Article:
Historic Preservation

Posted February 1, 2016
  • The gantry and beach provided an access point to North Brother Island. The smokestacks are the most visible built fabric from the Bronx shore. Photo by Andrea Haley.

  • The view southwest to Hell's Gate Bridge and Manhattan from North Brother Island. Photo by Andrea Haley

  • Student Evan Oskierko-Jeznacki takes a picture of the overgrown Nurse's Home. Photo by Andrea Haley.

  • The Tuberculosis Pavilion is the largest building, located on the north of the island, amid tall trees, giving the area a cathedral-like feeling. Photo by Andrea Haley.

  • The paths, which follow the historic streets, are periodically unearthed by NYC Parks. Metal curbs, lamp posts, and fire hydrants all show the history of the island, but are overgrown by the ecology. Photo by Andrea Haley.

Field Notes: The Future of New York City’s Abandoned Island

Site Visit to North Brother Island

Even as the Spring semester is now in full swing, work from the Fall is not forgotten. Yimei Zhang (HSPV/CPLN '16) writes about a site visit to North Brother Island for Fall HSPV Studio 701. The work on North Brother Island continues through PennPraxis and in the thesis of student Angelina Jones (HSPV/LARP '16).

On November 13th, the North Brother Island Studio group led by Professor Randall Mason and accompanied by conservation specialist Andrew Fearon, structural engineer Justin Spivey, and landscape architect Nicholas Pevzner, embarked on a second field trip to this abandoned island just south of the Bronx in New York City.

Originally named “Gesellen”, meaning “fellow” or “companion” in Dutch, North Brother Island, and its smaller neighbor South Brother Island, was part of a land grant to James Graham in 1695. The history of the two islands started to diverge in late 19th century. South Brother was privately owned until 2007, while North Brother served as quarantine site of communicable diseases from 1880 to 1944, and later as student housing for veterans after World War II. When the housing lease ended in 1951, it was repurposed as a teenage drug addiction center until 1963, when it was abandoned and has been closed to public ever since. Now, North Brother is monitored by New York City Audubon as a bird refuge, and overseen by the New York City Department of Parks and Recreation as a “Forever Wild” site. Reforestation work is underway to bring back harbor herons, which use islands around New York City for nesting and foraging, but haven’t been nesting on North Brother recently.

Unlike the first visit on a rainy October day, the group was greeted with nice weather. Also visiting the island were community members and local photography students from The Point CDC, staff from NYC Parks, and Councilman Mark Levine. Local press from NY1 and The Bronx News 12 joined as well. The group once again boarded boats at Hunts Point Riverside Park, provided and captained by the local non-profit Rocking the Boat.

Visiting the island a second time was an experience no less powerful than the first one. After landing on the gantry, you are first struck by the view of Manhattan looking southeast. Then as you enter the island, you see dappled sunlight from the dense tree canopy, overgrown vegetation wrestling with the building fabric, and paths appearing and disappearing, covered with thick vines and fallen leaves. You hear the crunch of dry leaves with every footstep, the wind blowing through, and the planes from nearby LaGuardia Airport flying overhead. If you take a look at the site plan and historic photos of the island, you would be amazed by its charm half a century ago and awed by the power of nature that caused the dramatic change in landscape. When you learn about how the island was once expanded with landfill (which created disturbed soil), and clear-cut with ornamental plantings (which led to invasive species overtaking the island today) you start to think beyond what you see and consider the relationship between humans and nature.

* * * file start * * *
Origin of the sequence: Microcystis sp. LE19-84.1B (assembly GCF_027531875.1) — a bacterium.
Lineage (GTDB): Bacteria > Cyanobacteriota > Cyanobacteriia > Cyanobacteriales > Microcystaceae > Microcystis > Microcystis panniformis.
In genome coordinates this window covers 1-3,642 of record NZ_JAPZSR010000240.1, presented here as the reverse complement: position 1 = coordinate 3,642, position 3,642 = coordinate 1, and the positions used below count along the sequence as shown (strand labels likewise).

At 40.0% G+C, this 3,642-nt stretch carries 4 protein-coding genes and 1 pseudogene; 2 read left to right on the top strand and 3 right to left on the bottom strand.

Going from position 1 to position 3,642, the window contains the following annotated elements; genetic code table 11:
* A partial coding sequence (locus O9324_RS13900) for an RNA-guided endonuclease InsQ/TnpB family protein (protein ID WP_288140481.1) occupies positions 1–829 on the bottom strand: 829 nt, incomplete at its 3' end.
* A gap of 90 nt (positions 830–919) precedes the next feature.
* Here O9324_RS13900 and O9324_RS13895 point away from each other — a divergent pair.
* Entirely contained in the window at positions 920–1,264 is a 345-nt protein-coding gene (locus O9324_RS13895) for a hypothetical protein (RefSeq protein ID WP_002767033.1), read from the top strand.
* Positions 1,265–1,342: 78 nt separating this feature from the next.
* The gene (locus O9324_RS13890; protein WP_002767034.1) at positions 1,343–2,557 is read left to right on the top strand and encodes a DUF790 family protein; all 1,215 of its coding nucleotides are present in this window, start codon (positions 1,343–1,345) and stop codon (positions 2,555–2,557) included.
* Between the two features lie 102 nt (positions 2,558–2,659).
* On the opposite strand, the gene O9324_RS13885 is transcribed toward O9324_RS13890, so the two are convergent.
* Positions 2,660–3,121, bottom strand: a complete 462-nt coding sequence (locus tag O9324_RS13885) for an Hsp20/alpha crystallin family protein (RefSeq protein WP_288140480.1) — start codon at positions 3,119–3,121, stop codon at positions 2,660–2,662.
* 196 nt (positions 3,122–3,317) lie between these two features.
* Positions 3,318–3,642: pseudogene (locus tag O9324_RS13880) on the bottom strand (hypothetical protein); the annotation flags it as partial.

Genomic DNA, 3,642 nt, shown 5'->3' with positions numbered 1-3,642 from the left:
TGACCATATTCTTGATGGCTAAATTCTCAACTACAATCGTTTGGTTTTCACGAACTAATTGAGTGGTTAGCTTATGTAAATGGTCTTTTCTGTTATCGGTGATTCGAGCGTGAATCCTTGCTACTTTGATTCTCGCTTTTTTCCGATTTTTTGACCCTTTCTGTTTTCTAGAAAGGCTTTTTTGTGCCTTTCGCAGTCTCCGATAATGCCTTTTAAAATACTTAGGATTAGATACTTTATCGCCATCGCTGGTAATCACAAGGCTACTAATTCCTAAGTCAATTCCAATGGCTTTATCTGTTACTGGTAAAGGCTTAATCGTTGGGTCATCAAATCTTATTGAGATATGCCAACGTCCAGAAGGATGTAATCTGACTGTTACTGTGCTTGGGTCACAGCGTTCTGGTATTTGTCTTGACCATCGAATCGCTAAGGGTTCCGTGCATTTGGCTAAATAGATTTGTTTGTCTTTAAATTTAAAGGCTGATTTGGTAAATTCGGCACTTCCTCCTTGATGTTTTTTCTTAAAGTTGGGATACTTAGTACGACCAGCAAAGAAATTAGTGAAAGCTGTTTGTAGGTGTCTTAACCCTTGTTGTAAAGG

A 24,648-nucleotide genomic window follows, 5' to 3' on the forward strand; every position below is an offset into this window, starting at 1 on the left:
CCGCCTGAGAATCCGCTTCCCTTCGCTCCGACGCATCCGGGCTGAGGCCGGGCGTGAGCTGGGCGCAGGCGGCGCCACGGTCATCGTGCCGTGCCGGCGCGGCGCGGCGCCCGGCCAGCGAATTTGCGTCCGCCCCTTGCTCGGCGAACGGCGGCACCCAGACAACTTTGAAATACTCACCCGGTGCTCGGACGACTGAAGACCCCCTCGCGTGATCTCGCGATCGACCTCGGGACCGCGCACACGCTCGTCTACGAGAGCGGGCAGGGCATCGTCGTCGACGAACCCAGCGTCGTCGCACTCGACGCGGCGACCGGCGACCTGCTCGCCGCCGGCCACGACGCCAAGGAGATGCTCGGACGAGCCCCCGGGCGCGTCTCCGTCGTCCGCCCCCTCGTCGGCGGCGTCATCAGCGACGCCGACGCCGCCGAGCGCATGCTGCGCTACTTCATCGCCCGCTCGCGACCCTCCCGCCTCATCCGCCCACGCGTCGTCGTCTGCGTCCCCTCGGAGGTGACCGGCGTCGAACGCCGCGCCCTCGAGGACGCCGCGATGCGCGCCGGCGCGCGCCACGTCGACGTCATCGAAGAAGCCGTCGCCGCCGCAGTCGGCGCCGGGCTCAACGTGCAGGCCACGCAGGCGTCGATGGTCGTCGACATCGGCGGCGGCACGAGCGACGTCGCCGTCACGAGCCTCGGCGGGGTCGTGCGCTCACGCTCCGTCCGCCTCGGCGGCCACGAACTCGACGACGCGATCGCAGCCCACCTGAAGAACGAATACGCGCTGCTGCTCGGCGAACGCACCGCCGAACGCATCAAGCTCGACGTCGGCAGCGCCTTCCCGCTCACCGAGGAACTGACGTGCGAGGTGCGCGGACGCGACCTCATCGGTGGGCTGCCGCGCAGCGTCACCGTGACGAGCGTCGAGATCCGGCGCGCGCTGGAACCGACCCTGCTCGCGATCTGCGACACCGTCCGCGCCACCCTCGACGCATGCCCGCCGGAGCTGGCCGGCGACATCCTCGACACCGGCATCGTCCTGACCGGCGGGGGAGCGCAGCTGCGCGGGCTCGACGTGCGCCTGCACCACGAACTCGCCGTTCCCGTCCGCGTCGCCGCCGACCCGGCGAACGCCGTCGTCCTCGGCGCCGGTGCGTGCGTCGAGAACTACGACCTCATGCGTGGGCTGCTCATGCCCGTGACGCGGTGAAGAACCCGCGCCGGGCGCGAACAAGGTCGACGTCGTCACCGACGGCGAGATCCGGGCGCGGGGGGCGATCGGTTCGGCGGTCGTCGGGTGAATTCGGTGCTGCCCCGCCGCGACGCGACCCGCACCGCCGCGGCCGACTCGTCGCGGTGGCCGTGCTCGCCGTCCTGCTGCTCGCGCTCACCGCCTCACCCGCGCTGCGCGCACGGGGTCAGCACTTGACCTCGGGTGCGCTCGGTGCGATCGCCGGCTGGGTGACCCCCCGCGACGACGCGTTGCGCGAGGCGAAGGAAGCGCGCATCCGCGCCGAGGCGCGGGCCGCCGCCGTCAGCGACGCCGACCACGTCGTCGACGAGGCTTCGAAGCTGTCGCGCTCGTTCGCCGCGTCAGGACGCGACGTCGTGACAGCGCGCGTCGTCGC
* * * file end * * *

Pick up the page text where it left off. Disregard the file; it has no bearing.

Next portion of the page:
How can this 20-acre island serve the people of South Bronx as well as the whole city? What do we want people to get out of the experience on the island? How is access balanced with the need to protect ecological resources? How do we deal with the safety issues posed by architectural ruins? These are some of the key questions the studio is trying to answer. After a semester’s hard work, the studio group has drafted a 20-year phased plan for the island, allowing for limited public access to fully realize the ecological, architectural, and historical values of the island. The plan proposes integrating the different values of the island, stabilizing the ruins to allow for safe access, and preserving its unique experience. Group members also worked on individual projects to address specific aspects of the plan, including providing a virtual tour, assessing the impact of sea level rise, studying the paths and circulation system, evaluating the feasibility of creating a management entity for the island, and more.

The study of North Brother Island will carry on next semester and be finalized by PennPraxis into a Public Access Plan and Landscape Conservation Study.

Yimei Zhang is pursuing a dual degree in City Planning and Historic Preservation, and is now in her third and final year in PennDesign. She holds a Bachelor of Economics from Beijing Foreign Studies University. Her interest of historic preservation lies in bridging planning and preservation strategies, so that preservation can be used as a powerful tool to regenerate urban neighborhoods, empower local communities, and make better, livable places.